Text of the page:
Date: 10/2016 Publisher: Journal of Geophysical Research: Space Physics DOI: 10.1002/2016JA022918 Available at:
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Authors: Halford A J, Fraser B. J., and Morley S. K.
Title: EMIC waves and plasmaspheric and plume density: CRRES results
Abstract: Electromagnetic ion cyclotron (EMIC) waves frequently occur during geomagnetic storms, specifically during the main phase and 3–6 days following the minimum Sym − H value. EMIC waves contribute to the loss of ring current ions and radiation belt MeV electrons. Recent studies have suggested that cold plasma density structures found inside the plasmasphere and plasmaspheric plumes are important for the generation and propagation of EMIC waves. During the CRRES mission, 913 EMIC wave events and 124 geomagnetic storms were identified. In this study we compare the quiet time cold plasma density to the cold plasma density measured during EMIC wave events across different geomagnetic conditions. We found statistically that EMIC waves occurred in regions of enhanced densities. EMIC waves were,. . .
Date: 03/2015 Publisher: Journal of Geophysical Research: Space Physics Pages: 1974 - 1992 DOI: 10.1002/2014JA020338 Available at:
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Authors: Miyoshi Y, Matsuda S., Kurita S., Nomura K., Keika K, et al.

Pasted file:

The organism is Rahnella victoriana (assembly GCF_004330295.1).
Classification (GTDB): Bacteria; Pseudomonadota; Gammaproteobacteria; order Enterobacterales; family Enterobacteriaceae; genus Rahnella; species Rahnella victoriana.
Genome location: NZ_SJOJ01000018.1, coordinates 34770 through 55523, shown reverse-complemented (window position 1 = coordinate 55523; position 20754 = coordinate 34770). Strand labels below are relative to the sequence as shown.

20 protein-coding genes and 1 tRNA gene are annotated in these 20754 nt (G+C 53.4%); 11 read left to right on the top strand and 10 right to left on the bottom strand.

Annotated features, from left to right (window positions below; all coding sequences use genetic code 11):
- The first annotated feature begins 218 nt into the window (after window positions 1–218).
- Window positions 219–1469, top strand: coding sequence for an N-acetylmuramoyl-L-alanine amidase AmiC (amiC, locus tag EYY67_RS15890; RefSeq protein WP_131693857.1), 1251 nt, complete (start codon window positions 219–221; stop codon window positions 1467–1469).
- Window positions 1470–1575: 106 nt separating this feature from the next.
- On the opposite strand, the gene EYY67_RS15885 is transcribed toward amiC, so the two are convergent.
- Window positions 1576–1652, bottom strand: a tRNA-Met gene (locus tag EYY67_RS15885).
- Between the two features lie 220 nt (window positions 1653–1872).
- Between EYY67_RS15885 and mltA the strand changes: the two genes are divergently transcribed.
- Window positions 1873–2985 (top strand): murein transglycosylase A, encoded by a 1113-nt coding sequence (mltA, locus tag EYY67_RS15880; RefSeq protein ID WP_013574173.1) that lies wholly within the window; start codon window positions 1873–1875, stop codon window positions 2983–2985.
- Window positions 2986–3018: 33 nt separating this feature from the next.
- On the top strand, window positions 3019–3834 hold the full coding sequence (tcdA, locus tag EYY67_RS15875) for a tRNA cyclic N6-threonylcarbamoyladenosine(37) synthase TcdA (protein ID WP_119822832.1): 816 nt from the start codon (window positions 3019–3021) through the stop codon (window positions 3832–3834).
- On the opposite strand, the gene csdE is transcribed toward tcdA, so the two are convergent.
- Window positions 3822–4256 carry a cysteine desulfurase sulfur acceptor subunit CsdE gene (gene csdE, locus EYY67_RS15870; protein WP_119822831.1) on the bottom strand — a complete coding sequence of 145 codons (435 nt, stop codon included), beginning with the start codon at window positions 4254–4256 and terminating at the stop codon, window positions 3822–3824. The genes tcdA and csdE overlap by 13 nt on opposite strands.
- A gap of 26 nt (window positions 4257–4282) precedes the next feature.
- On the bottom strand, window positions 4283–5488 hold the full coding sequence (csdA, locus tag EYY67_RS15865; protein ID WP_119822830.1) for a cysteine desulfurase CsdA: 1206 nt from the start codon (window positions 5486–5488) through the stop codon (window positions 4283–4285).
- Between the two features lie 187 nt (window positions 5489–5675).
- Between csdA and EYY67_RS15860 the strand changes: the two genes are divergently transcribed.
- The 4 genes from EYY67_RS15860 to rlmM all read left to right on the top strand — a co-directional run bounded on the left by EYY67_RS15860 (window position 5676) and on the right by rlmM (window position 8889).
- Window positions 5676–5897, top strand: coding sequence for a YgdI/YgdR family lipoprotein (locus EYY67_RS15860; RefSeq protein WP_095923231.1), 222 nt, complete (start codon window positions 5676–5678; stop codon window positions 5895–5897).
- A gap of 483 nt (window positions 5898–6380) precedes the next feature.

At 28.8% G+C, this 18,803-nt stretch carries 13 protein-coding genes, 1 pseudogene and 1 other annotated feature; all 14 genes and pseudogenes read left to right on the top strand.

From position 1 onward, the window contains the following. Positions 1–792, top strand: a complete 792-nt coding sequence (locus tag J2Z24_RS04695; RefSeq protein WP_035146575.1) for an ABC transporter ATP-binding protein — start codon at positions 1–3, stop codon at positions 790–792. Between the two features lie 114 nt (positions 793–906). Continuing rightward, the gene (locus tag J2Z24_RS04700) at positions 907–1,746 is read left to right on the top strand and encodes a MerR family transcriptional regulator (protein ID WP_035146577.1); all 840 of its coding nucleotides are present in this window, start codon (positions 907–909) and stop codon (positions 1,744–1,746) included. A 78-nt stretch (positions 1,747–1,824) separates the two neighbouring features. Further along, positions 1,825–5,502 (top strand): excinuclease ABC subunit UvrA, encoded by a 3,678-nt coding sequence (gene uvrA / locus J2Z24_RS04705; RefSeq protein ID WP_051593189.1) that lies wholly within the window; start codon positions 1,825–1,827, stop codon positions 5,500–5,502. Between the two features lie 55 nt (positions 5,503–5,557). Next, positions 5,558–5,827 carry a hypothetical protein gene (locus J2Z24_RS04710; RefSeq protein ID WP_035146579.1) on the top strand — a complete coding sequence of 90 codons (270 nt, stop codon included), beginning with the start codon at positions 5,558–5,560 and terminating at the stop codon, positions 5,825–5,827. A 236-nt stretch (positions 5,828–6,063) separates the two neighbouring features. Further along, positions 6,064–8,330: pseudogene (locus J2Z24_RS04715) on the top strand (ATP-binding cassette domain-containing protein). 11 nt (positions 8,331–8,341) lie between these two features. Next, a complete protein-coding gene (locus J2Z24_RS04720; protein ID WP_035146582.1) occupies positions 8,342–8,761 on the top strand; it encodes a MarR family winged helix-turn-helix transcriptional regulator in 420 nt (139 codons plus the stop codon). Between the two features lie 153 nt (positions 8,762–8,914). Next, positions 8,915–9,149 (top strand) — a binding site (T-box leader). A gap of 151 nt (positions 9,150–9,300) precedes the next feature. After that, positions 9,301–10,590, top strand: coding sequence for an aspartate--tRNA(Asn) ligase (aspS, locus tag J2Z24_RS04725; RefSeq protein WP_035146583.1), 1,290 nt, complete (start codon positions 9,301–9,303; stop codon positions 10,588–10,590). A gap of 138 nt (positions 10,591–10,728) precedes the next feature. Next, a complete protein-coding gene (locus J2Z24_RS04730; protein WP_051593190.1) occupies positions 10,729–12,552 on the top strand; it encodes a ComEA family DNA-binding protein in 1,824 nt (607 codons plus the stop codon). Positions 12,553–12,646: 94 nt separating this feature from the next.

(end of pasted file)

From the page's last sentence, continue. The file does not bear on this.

Title: EMIC waves converted from equatorial noise due to M/Q=2 ions in the plasmasphere: Observations from Van Allen Probes and Arase
Abstract: Equatorial noise (EN) emissions are observed inside and outside the plasmapause. EN emissions are referred to as magnetosonic mode waves. Using data from Van Allen Probes and Arase, we found conversion from EN emissions to electromagnetic ion cyclotron (EMIC) waves in the plasmasphere and in the topside ionosphere. A low frequency part of EN emissions becomes EMIC waves through branch splitting of EN emissions, and the mode conversion from EN to EMIC waves occurs around the frequency of M/Q=2 (deuteron and/or alpha particles) cyclotron frequency. These processes result in plasmaspheric EMIC waves. We investigated the ion composition ratio by characteristic frequencies of EN emissions and EMIC waves and obtained ion composition ratios. We found that the maximum composition ratio of M/Q=2 io. . .
Date: 04/2019 Publisher: Geophysical Research Letters DOI: 10.1029/2019GL083024 Available at:
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Authors: Yu Xiongdong, Yuan Zhigang, Huang Shiyong, Wang Dedong, Li Haimeng, et al.
Title: EMIC waves covering wide L shells: MMS and Van Allen Probes observations